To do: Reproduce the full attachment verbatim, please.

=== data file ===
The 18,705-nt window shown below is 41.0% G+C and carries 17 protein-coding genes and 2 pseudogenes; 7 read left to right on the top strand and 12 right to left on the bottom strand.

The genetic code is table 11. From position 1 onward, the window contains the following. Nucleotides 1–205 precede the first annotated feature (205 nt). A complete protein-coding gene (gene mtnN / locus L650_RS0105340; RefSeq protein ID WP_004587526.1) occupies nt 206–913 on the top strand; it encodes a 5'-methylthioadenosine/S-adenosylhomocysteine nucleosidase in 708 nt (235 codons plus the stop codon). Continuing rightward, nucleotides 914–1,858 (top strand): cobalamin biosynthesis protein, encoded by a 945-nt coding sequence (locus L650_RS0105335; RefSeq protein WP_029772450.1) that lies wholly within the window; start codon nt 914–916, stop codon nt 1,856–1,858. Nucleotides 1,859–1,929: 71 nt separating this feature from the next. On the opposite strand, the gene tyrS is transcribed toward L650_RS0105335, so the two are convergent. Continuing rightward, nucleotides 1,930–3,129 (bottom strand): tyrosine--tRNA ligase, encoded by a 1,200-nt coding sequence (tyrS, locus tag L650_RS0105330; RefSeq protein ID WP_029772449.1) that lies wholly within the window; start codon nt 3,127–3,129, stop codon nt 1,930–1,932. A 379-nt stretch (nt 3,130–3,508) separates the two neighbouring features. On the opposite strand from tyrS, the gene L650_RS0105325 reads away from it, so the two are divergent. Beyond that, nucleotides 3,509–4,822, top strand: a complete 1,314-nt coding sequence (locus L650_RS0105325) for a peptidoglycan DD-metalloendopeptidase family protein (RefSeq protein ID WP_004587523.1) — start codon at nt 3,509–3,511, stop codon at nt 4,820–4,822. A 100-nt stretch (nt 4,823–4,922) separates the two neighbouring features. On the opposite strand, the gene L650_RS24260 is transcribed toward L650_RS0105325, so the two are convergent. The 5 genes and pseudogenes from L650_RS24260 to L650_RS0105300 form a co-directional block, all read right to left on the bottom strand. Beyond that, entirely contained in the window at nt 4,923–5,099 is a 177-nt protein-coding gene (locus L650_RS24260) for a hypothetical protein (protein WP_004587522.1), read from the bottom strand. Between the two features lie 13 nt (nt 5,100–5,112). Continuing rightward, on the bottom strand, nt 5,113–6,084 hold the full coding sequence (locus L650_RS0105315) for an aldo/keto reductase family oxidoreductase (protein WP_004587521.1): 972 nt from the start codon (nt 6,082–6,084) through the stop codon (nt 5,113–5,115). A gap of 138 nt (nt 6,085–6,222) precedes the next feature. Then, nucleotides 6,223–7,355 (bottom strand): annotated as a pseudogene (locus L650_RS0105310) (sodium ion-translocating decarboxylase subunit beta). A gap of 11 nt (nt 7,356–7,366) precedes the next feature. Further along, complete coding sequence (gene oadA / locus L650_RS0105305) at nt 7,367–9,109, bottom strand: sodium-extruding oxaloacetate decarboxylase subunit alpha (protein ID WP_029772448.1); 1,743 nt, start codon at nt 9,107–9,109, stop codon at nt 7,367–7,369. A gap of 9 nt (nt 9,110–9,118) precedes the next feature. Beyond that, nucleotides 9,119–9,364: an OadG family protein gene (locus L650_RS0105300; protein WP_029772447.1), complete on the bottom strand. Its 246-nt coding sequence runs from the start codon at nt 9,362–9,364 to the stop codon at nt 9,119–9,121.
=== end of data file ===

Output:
The 18,705-nt window shown below is 41.0% G+C and carries 17 protein-coding genes and 2 pseudogenes; 7 read left to right on the top strand and 12 right to left on the bottom strand.

The genetic code is table 11. From position 1 onward, the window contains the following. Nucleotides 1–205 precede the first annotated feature (205 nt). A complete protein-coding gene (gene mtnN / locus L650_RS0105340; RefSeq protein ID WP_004587526.1) occupies nt 206–913 on the top strand; it encodes a 5'-methylthioadenosine/S-adenosylhomocysteine nucleosidase in 708 nt (235 codons plus the stop codon). Continuing rightward, nucleotides 914–1,858 (top strand): cobalamin biosynthesis protein, encoded by a 945-nt coding sequence (locus L650_RS0105335; RefSeq protein WP_029772450.1) that lies wholly within the window; start codon nt 914–916, stop codon nt 1,856–1,858. Nucleotides 1,859–1,929: 71 nt separating this feature from the next. On the opposite strand, the gene tyrS is transcribed toward L650_RS0105335, so the two are convergent. Continuing rightward, nucleotides 1,930–3,129 (bottom strand): tyrosine--tRNA ligase, encoded by a 1,200-nt coding sequence (tyrS, locus tag L650_RS0105330; RefSeq protein ID WP_029772449.1) that lies wholly within the window; start codon nt 3,127–3,129, stop codon nt 1,930–1,932. A 379-nt stretch (nt 3,130–3,508) separates the two neighbouring features. On the opposite strand from tyrS, the gene L650_RS0105325 reads away from it, so the two are divergent. Beyond that, nucleotides 3,509–4,822, top strand: a complete 1,314-nt coding sequence (locus L650_RS0105325) for a peptidoglycan DD-metalloendopeptidase family protein (RefSeq protein ID WP_004587523.1) — start codon at nt 3,509–3,511, stop codon at nt 4,820–4,822. A 100-nt stretch (nt 4,823–4,922) separates the two neighbouring features. On the opposite strand, the gene L650_RS24260 is transcribed toward L650_RS0105325, so the two are convergent. The 5 genes and pseudogenes from L650_RS24260 to L650_RS0105300 form a co-directional block, all read right to left on the bottom strand. Beyond that, entirely contained in the window at nt 4,923–5,099 is a 177-nt protein-coding gene (locus L650_RS24260) for a hypothetical protein (protein WP_004587522.1), read from the bottom strand. Between the two features lie 13 nt (nt 5,100–5,112). Continuing rightward, on the bottom strand, nt 5,113–6,084 hold the full coding sequence (locus L650_RS0105315) for an aldo/keto reductase family oxidoreductase (protein WP_004587521.1): 972 nt from the start codon (nt 6,082–6,084) through the stop codon (nt 5,113–5,115). A gap of 138 nt (nt 6,085–6,222) precedes the next feature. Then, nucleotides 6,223–7,355 (bottom strand): annotated as a pseudogene (locus L650_RS0105310) (sodium ion-translocating decarboxylase subunit beta). A gap of 11 nt (nt 7,356–7,366) precedes the next feature. Further along, complete coding sequence (gene oadA / locus L650_RS0105305) at nt 7,367–9,109, bottom strand: sodium-extruding oxaloacetate decarboxylase subunit alpha (protein ID WP_029772448.1); 1,743 nt, start codon at nt 9,107–9,109, stop codon at nt 7,367–7,369. A gap of 9 nt (nt 9,110–9,118) precedes the next feature. Beyond that, nucleotides 9,119–9,364: an OadG family protein gene (locus L650_RS0105300; protein WP_029772447.1), complete on the bottom strand. Its 246-nt coding sequence runs from the start codon at nt 9,362–9,364 to the stop codon at nt 9,119–9,121.